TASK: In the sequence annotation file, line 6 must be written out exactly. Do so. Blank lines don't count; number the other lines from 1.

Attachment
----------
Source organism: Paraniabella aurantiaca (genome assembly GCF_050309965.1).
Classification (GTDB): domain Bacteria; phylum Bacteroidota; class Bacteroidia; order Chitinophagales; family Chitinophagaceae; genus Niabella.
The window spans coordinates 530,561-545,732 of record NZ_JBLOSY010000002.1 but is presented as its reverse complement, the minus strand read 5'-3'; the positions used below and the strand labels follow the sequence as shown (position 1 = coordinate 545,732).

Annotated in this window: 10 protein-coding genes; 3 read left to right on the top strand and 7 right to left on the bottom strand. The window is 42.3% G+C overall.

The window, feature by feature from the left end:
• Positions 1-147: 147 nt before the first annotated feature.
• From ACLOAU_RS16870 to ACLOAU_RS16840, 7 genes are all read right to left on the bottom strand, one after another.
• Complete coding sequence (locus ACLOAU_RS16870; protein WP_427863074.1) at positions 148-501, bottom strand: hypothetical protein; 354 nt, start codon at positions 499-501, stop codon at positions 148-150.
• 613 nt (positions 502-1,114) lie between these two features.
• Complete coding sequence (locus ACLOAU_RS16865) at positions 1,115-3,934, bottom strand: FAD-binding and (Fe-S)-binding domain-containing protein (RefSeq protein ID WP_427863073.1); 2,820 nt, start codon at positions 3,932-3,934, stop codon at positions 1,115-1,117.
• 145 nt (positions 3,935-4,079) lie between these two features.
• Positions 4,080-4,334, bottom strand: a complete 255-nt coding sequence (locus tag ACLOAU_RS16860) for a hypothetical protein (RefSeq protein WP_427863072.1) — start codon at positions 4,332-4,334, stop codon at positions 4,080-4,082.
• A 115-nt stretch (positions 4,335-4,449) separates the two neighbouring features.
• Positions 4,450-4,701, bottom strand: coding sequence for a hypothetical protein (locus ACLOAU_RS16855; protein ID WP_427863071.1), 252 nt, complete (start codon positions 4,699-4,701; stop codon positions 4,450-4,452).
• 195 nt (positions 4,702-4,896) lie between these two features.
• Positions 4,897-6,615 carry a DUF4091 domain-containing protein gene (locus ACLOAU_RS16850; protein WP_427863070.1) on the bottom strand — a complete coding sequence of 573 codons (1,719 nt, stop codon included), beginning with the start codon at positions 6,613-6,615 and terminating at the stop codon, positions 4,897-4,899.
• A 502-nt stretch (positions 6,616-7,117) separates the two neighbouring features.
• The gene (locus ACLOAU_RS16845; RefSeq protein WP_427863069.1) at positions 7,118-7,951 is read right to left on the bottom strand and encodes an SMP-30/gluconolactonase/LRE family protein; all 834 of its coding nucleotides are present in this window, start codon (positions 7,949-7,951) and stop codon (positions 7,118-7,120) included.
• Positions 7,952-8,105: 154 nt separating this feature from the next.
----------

• Positions 1-147: 147 nt before the first annotated feature.